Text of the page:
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May 29, 2023

Interest Rate Hikes And Annuity Payouts

by Rino Racanelli

With inflation continuing to hover just below seven per cent and the cost of living increasing for all Canadians, we shouldn't be surprised that the Bank of Canada would use interest rate hikes to control soaring inflation. At the beginning of 2022, I recall the Federal government was contemplating at least six periodic increases in interest rates beginning in March 2022. They have kept their word, and in April and June of last year, we saw substantial increases in interest rates of 50 basis points. When July rolled around, the Bank of Canada made another interest rate hike by a full 100 basis points bringing the Bank of Canada rate to 2.50%. At the time of writing this article (December 2022), we had our seventh consecutive interest rate hike. The latest hike was 50 basis points bringing the Bank of Canada rate up to 4.25%. Quite the jump compared to 0.25% at the beginning of 2022.

What Effect Do These Interest Rate Hikes Have On Annuity Payouts?

I've been posting the best annuity rates in Canadian MoneySaver magazine for the past couple of years, showing the best rates for $100,000 non-registered prescribed annuities with a 10-year guarantee. Lately, I've been receiving inquiries about how current interest rate hikes have affected annuity pricing, so I thought I'd put pen to paper and show our readers.

Let’s take a walk back to January 2022 MoneySaver edition and compare what annuities were paying out then to what they were paying at the end of last year.

January Rates 2022: 

$100,000 Prescribed (non-registered) Annuity for Life

Male age 65                $5,671 annual income

Female age 65             $5,313 annual income

Joint (M/F) age 65       $4,840 annual income

Now let’s compare the above rates to what annuities were paying in December 2022

December Rates 2022: 

$100,000 Prescribed (non-registered) Annuity for Life

Male age 65                $6,545 annual income

Female age 65             $6,205 annual income

Joint (M/F) age 65       $5,729 annual income

Although short-term interest rate hikes did have an impact, they were not the only factor contributing to annuity pricing. We need to observe what long-term bond rates are doing simultaneously. Long-term bond rates can have a greater impact on annuity pricing since annuity providers are big purchasers of long-term bonds. When long-term bond rates go up, the interest component on annuities also goes up as annuity rates are floating based on long-term bond rates (i.e., 10-year bond rates and beyond).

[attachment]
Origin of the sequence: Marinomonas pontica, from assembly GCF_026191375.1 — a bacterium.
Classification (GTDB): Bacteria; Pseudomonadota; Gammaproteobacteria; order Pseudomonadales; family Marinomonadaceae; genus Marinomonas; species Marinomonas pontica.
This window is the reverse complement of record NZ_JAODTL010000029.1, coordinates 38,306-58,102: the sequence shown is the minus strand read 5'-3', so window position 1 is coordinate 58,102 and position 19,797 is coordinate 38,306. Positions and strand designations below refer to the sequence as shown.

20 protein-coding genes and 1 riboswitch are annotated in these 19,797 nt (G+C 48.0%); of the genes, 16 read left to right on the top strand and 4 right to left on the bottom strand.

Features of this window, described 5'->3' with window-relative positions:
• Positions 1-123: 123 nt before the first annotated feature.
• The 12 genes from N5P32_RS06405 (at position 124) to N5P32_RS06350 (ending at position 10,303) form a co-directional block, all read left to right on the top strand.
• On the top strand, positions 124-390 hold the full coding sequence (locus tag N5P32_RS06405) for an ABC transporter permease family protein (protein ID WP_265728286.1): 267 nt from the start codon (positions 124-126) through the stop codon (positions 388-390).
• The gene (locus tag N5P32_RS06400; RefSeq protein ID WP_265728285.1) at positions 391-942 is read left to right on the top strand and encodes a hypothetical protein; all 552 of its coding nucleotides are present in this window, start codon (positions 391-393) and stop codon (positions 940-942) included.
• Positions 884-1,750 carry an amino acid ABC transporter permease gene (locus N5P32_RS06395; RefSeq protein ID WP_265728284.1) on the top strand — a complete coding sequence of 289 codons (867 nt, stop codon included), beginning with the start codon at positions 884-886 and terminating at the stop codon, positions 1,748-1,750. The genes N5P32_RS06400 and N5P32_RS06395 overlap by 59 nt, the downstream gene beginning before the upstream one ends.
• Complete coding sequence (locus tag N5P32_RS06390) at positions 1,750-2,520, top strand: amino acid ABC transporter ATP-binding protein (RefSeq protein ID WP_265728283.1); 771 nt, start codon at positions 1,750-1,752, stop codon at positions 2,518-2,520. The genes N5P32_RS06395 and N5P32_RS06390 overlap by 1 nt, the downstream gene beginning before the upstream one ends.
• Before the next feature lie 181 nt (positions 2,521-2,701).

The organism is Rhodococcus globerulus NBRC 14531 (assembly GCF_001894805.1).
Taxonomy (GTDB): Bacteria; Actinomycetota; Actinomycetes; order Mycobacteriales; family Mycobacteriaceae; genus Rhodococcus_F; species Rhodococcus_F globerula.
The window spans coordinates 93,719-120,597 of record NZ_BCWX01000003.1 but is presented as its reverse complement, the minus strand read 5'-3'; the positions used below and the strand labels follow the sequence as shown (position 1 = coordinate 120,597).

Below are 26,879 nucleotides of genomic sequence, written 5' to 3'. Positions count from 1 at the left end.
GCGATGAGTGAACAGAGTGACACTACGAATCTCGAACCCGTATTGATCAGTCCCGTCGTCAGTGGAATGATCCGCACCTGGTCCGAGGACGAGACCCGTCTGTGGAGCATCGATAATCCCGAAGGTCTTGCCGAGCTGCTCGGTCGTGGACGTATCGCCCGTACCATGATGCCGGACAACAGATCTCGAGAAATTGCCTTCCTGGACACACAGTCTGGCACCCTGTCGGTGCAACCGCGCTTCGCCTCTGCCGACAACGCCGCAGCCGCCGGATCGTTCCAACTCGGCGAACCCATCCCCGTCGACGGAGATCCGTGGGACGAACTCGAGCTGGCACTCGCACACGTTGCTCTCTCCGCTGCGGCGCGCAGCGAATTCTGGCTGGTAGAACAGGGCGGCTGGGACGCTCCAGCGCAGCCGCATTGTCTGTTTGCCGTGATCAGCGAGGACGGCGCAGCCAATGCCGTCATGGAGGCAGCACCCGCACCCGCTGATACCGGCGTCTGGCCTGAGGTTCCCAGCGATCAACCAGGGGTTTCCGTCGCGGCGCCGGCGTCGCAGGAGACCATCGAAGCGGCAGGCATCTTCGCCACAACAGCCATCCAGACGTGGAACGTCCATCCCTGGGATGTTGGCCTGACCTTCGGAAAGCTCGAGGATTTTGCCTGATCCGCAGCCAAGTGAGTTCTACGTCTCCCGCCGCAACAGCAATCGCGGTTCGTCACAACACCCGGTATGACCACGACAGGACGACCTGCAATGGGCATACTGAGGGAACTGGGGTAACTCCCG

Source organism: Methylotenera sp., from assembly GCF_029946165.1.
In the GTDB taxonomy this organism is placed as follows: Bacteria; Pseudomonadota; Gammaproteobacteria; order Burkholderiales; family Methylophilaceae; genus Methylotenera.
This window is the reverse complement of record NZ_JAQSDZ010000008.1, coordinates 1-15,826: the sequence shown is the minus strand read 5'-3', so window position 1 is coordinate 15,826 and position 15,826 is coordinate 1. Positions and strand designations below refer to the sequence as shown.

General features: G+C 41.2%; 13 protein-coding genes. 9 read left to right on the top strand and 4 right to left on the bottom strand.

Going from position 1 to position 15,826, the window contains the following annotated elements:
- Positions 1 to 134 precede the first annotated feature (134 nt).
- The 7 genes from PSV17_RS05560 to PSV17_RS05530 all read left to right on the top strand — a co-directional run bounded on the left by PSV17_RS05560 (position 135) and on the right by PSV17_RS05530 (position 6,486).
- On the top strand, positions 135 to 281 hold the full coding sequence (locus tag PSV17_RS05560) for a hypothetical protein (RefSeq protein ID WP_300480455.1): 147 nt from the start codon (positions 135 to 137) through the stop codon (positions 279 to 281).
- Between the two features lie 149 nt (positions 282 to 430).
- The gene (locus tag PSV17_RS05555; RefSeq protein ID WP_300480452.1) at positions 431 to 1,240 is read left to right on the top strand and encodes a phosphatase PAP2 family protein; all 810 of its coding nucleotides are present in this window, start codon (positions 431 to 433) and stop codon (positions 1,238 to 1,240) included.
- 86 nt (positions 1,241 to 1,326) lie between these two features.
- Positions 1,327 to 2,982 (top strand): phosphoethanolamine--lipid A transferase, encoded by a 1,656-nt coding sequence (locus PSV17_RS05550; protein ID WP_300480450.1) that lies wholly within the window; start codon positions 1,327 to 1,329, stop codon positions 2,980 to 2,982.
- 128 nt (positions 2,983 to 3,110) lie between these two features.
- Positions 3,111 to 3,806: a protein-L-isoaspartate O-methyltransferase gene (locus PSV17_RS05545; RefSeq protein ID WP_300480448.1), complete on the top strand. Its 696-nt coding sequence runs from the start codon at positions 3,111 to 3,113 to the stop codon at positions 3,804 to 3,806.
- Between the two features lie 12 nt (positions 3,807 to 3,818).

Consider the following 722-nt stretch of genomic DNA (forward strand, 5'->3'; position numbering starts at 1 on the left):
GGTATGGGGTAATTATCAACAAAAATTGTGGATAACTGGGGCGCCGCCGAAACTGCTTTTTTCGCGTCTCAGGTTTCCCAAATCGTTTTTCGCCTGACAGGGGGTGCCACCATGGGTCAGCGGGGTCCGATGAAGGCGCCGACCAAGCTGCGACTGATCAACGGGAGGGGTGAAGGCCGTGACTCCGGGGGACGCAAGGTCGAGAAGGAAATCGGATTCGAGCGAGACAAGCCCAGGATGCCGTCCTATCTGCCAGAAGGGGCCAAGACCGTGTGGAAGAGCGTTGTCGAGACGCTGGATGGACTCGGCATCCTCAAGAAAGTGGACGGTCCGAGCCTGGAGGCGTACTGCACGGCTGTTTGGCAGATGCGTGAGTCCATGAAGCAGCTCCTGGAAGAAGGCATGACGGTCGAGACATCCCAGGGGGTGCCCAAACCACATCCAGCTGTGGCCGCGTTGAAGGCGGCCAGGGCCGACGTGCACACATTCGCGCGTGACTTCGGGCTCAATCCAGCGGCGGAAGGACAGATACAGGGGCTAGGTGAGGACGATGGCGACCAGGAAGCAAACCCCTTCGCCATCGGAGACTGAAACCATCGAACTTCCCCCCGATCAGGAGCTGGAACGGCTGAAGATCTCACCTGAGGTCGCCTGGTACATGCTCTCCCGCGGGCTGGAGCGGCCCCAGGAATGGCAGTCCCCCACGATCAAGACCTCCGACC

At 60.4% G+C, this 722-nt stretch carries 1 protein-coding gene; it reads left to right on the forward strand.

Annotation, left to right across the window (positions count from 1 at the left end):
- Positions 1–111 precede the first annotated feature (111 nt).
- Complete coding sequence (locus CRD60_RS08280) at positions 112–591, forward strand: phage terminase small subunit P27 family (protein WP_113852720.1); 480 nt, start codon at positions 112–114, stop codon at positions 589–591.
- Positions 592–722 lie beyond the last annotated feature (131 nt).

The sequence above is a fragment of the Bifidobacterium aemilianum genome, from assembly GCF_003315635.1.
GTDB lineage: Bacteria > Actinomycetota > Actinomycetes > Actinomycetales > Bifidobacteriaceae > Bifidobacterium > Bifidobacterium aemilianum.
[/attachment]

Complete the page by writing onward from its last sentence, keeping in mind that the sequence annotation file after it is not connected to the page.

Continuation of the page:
Canada 10-Year Benchmark Bond Yield 2022

  • January 24      1.42%
  • June 24            3.32%
  • July 24             2.86%
  • August 24        3.10 %
  • September 1   3.18%
  • October 20      3.66%
  • December 1    2.83%

(Note: Annuities were paying slightly higher in June compared to July and August when long-term bond rates slightly declined).

Along with short-term interest rates and long-term bond rates, each Canadian insurer calculates its own annuity income rates using the following criteria:

  • the amount of annuity purchased.
  • the type of annuity purchased.
  • mortality rates and the calculation of insurance credits.
  • age of the annuitant.
  • gender of the annuitant.
  • expenses of the insurer, including agent commission.
  • source of funds used to purchase the annuity, registered or non-registered.

While higher short and long-term rates do translate into higher income received in an annuity, it's not as great as people think. As the criteria above suggest, annuity payments depend on several factors, with your life expectancy (mortality experience and the calculation of insurance credits) making up the largest shift in annuity income payments. All of this is calculated by the insurance company's actuaries ahead of time and priced into annuity income that the retiree receives from the very first day.

If you're considering purchasing an annuity, future inflation projections should be considered. If inflation continues to increase (rising prices), the return on a bond could also increase but be reduced in real terms, meaning adjusted for inflation. Typically, bonds are fixed-rate investments, and inflation can be a bond's worst enemy, eroding the purchasing power of a bond's future cash flow. For example, if a bond pays a 4% yield and inflation is three per cent, the bond's real rate of return is one per cent.

If inflation expectations start to dampen, then long-term rates will start to decline in anticipation of lower inflation. We have also seen in the past that short-term rates could end up getting pulled back in the next year or so, which would also potentially lower long-term rates as inflation expectations may reverse and come back down. Since the rates are locked in when you buy an annuity, this can represent an opportunity to take advantage of these higher rates while they still exist.

Updated at Time of Printing: 

Annuity Rates May 2023:

$100,000 Prescribed (non-registered) Annuity for Life 

  • Male age 65                $6,832 annual income 
  • Female age 65             $6,446 annual income 
  • Joint (M/F) age 65       $5,924 annual income 

(Note: Long term bond rates slightly higher May 9 2023 @2.95%, compared to rates posted above on December 1st @ 2.83%)

Rino Racanelli, Independent Annuity Advisor,